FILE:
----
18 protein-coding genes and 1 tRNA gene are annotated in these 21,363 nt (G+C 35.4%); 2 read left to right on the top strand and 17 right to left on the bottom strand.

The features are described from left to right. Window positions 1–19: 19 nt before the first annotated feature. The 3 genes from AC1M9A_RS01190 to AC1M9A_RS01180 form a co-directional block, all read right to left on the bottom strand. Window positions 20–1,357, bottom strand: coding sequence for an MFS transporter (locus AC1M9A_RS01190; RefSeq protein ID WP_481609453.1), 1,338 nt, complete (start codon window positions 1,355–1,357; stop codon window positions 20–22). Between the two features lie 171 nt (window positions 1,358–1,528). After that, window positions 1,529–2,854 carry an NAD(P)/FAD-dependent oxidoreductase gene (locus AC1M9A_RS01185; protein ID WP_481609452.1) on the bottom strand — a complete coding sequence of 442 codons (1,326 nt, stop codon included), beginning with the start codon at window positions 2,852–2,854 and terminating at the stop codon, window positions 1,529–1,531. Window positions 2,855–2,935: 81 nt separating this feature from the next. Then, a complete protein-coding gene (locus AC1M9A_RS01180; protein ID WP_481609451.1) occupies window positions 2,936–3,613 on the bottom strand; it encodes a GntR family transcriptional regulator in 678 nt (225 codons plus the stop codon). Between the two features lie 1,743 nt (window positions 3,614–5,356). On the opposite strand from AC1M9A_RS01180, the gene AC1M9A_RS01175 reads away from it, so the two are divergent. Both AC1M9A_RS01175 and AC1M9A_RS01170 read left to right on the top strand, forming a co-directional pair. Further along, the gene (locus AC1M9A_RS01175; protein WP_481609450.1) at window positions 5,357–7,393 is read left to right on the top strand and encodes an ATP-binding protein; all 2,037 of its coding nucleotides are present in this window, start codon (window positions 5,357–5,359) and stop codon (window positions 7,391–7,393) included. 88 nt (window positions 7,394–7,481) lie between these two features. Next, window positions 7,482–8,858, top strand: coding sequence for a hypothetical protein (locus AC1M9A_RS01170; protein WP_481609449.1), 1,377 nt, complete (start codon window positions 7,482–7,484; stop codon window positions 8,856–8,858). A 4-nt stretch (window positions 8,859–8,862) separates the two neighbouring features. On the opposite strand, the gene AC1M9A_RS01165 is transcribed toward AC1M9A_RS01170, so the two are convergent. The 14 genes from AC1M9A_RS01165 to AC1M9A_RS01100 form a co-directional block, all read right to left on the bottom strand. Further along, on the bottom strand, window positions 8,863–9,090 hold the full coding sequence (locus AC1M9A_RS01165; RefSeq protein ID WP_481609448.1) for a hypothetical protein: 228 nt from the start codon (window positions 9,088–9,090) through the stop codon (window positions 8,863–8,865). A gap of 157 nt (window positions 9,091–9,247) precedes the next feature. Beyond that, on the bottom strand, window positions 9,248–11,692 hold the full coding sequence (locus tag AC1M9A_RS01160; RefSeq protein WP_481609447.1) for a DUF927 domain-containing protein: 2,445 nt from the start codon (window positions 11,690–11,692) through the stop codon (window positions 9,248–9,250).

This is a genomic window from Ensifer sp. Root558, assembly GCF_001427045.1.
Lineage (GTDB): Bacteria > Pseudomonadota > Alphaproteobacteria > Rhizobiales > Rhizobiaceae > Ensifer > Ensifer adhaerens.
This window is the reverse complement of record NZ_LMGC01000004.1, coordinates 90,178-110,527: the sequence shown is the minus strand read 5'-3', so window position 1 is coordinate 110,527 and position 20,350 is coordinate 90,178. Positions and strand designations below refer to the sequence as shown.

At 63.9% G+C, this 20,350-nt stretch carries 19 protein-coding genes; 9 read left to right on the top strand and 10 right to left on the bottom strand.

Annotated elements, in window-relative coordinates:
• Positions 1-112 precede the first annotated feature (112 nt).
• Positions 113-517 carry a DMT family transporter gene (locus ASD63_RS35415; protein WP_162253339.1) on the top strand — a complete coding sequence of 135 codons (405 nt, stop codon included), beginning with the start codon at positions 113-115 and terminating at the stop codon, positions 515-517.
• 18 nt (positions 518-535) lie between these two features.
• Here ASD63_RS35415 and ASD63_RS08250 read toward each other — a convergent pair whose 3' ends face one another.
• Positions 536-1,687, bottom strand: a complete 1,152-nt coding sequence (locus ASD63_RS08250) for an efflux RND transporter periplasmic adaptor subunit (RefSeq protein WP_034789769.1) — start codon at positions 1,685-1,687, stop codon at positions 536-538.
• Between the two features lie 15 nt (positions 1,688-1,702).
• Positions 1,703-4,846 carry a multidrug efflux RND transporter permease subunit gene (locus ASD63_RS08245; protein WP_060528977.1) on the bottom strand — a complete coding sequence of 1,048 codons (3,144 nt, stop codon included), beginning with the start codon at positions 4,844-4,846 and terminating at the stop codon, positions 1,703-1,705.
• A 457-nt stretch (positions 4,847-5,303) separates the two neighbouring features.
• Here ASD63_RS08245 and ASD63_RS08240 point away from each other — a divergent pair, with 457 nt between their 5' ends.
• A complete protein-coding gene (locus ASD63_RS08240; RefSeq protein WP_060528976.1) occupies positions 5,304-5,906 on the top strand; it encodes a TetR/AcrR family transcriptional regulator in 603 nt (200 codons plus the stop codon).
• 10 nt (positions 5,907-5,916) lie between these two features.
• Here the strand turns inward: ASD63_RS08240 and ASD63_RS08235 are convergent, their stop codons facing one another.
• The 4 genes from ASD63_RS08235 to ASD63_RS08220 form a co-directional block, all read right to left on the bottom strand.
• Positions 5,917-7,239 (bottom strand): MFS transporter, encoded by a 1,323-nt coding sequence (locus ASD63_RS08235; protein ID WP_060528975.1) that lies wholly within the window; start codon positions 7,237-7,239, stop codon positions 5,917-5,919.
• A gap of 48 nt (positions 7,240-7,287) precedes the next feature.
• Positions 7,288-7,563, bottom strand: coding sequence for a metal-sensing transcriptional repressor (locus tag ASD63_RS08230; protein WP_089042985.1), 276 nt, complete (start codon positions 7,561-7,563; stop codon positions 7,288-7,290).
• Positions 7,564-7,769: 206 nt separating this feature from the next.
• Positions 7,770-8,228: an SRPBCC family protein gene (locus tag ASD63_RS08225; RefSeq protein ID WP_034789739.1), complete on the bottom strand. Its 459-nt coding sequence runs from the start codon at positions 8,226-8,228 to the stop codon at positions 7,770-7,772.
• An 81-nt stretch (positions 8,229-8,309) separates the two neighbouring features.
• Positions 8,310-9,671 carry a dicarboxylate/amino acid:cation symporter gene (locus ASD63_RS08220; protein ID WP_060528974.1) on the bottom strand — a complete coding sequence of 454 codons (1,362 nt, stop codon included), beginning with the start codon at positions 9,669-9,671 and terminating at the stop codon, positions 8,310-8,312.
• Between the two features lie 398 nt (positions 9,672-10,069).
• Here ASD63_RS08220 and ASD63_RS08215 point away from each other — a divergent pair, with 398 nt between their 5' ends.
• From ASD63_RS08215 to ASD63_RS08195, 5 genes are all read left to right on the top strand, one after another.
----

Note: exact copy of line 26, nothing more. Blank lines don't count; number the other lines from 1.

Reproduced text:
• An 81-nt stretch (positions 8,229-8,309) separates the two neighbouring features.